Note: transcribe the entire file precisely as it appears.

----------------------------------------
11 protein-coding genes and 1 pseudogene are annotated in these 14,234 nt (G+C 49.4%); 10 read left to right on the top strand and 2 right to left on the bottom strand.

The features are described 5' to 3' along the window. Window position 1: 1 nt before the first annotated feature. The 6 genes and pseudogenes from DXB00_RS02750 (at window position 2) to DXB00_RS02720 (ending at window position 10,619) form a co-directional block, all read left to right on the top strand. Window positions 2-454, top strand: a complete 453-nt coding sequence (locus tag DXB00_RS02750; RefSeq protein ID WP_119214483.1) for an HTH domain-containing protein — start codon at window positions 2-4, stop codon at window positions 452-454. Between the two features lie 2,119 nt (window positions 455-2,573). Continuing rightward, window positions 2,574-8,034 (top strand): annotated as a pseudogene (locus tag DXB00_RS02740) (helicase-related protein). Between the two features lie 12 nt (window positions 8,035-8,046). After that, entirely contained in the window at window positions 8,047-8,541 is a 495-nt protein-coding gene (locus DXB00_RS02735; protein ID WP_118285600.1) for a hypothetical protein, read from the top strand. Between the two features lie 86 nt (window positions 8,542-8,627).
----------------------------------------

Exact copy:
11 protein-coding genes and 1 pseudogene are annotated in these 14,234 nt (G+C 49.4%); 10 read left to right on the top strand and 2 right to left on the bottom strand.

The features are described 5' to 3' along the window. Window position 1: 1 nt before the first annotated feature. The 6 genes and pseudogenes from DXB00_RS02750 (at window position 2) to DXB00_RS02720 (ending at window position 10,619) form a co-directional block, all read left to right on the top strand. Window positions 2-454, top strand: a complete 453-nt coding sequence (locus tag DXB00_RS02750; RefSeq protein ID WP_119214483.1) for an HTH domain-containing protein — start codon at window positions 2-4, stop codon at window positions 452-454. Between the two features lie 2,119 nt (window positions 455-2,573). Continuing rightward, window positions 2,574-8,034 (top strand): annotated as a pseudogene (locus tag DXB00_RS02740) (helicase-related protein). Between the two features lie 12 nt (window positions 8,035-8,046). After that, entirely contained in the window at window positions 8,047-8,541 is a 495-nt protein-coding gene (locus DXB00_RS02735; protein ID WP_118285600.1) for a hypothetical protein, read from the top strand. Between the two features lie 86 nt (window positions 8,542-8,627).